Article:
Microevolution, or traits varying due to natural selection, is pretty settled in evolutionary science. But macroevolution – the evolution of new species – hasn’t been observed.
Doctor Sarah Bush, an evolutionary ecologist at the University of Utah, was able to see microevolutionary trends mirroring macroevolutionary patterns in her new study on natural selection in pigeon lice.
“Most species of lice are only found on a single species of bird," she said. "So, if you want to look at how lice adapt to different environments, it’s hard because if you try to move them to a different host species oftentimes they won’t make it. But pigeons are really cool because we have really light pigeons and really dark pigeons. So, we can move lice from one color pigeon to another colored pigeon. They’re all the same species but they have radically different environments from the perspective of the louse.”
Bush and her collaborators collected lice from pigeons in Salt Lake City. They used these lice to infect black pigeons, white pigeons and gray pigeons. Sixty generations of lice later…
“So, our starting stock of pigeons are really gray birds that you typically see. And so, the lice on those birds are pretty gray. When we put those lice on perfectly white birds those lice became very light over the course of the experiment. We also did the opposite and took lice from gray pigeons and put them on very black birds and those lice got much darker,” Bush said.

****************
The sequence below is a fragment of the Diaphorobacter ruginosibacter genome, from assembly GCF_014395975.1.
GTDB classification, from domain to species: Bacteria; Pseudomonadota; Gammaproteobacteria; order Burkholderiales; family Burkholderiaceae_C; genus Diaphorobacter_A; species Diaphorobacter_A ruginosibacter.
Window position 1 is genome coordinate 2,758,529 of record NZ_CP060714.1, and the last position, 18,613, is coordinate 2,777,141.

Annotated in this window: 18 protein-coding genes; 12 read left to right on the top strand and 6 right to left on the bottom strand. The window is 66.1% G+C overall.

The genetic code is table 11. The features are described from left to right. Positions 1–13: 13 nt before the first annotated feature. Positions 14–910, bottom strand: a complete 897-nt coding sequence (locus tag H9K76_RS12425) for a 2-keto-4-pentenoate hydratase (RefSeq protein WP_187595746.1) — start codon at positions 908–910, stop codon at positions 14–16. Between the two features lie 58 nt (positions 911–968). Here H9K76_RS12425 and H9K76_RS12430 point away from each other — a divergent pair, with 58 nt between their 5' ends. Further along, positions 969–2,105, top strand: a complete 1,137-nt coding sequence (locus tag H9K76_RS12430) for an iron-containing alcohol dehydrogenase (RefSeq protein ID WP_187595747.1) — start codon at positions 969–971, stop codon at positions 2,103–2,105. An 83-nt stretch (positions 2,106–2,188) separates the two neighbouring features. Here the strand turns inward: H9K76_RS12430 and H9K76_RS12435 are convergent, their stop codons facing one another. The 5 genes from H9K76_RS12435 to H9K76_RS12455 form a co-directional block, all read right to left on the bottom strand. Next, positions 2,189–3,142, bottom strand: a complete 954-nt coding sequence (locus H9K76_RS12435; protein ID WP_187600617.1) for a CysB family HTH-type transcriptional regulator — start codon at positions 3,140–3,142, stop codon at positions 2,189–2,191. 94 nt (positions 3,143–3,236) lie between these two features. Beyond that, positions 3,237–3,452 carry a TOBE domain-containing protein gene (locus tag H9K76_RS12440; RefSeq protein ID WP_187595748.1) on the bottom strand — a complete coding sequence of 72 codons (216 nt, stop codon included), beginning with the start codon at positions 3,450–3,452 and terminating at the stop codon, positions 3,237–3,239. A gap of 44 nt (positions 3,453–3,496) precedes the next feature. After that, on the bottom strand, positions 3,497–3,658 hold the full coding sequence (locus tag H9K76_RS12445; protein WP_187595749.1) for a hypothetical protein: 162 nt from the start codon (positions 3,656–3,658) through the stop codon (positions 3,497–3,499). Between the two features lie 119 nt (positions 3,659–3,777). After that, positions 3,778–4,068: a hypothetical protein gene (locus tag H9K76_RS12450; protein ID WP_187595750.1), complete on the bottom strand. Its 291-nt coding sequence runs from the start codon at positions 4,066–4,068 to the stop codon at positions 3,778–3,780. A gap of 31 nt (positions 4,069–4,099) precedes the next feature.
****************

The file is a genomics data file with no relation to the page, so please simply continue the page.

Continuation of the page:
She was excited to see that the patterns of changes in lice color closely mimicked the range of colors seen in completely different species of pigeon lice. This means that the lice colors triggered by microevolution were similar to lice colors caused by macroevolution.
“The lightest species of louse is found on a very white pigeon in the South Pacific," Bush said. "At the end of the experiment, the lightest louse we had in this experiment was very similar to the color of lice on that white pigeon. The lice on the white pigeon and the lice on the pigeon we see around town diverged based on molecular techniques somewhere between 20 and 30 million years ago.”
Bush’s study can be found in the March 2019 edition of Evolution Letters.